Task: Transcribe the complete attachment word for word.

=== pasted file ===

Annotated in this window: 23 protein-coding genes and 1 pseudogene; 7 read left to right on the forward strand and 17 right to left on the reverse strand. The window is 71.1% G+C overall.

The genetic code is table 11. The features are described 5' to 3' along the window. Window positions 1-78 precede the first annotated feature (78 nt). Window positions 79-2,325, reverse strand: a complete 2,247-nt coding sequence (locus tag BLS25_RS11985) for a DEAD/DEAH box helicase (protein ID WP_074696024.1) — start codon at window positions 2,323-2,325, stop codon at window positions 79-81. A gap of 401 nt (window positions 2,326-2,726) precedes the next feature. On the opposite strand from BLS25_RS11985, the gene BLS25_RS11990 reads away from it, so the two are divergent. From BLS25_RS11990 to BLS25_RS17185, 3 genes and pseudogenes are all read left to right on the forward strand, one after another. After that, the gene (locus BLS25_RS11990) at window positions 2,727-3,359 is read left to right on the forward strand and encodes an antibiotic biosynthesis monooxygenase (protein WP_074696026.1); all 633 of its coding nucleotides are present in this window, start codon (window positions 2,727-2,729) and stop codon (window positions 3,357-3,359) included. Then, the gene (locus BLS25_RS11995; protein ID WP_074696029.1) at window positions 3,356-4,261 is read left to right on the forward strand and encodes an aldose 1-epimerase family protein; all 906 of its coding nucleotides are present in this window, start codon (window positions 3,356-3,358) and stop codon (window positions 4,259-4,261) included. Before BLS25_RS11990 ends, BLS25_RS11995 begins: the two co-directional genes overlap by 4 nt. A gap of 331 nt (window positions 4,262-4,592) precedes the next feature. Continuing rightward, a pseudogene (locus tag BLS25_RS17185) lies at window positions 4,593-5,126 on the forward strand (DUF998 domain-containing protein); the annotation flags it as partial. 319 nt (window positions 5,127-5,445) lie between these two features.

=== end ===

Annotated in this window: 23 protein-coding genes and 1 pseudogene; 7 read left to right on the forward strand and 17 right to left on the reverse strand. The window is 71.1% G+C overall.

The genetic code is table 11. The features are described 5' to 3' along the window. Window positions 1-78 precede the first annotated feature (78 nt). Window positions 79-2,325, reverse strand: a complete 2,247-nt coding sequence (locus tag BLS25_RS11985) for a DEAD/DEAH box helicase (protein ID WP_074696024.1) — start codon at window positions 2,323-2,325, stop codon at window positions 79-81. A gap of 401 nt (window positions 2,326-2,726) precedes the next feature. On the opposite strand from BLS25_RS11985, the gene BLS25_RS11990 reads away from it, so the two are divergent. From BLS25_RS11990 to BLS25_RS17185, 3 genes and pseudogenes are all read left to right on the forward strand, one after another. After that, the gene (locus BLS25_RS11990) at window positions 2,727-3,359 is read left to right on the forward strand and encodes an antibiotic biosynthesis monooxygenase (protein WP_074696026.1); all 633 of its coding nucleotides are present in this window, start codon (window positions 2,727-2,729) and stop codon (window positions 3,357-3,359) included. Then, the gene (locus BLS25_RS11995; protein ID WP_074696029.1) at window positions 3,356-4,261 is read left to right on the forward strand and encodes an aldose 1-epimerase family protein; all 906 of its coding nucleotides are present in this window, start codon (window positions 3,356-3,358) and stop codon (window positions 4,259-4,261) included. Before BLS25_RS11990 ends, BLS25_RS11995 begins: the two co-directional genes overlap by 4 nt. A gap of 331 nt (window positions 4,262-4,592) precedes the next feature. Continuing rightward, a pseudogene (locus tag BLS25_RS17185) lies at window positions 4,593-5,126 on the forward strand (DUF998 domain-containing protein); the annotation flags it as partial. 319 nt (window positions 5,127-5,445) lie between these two features.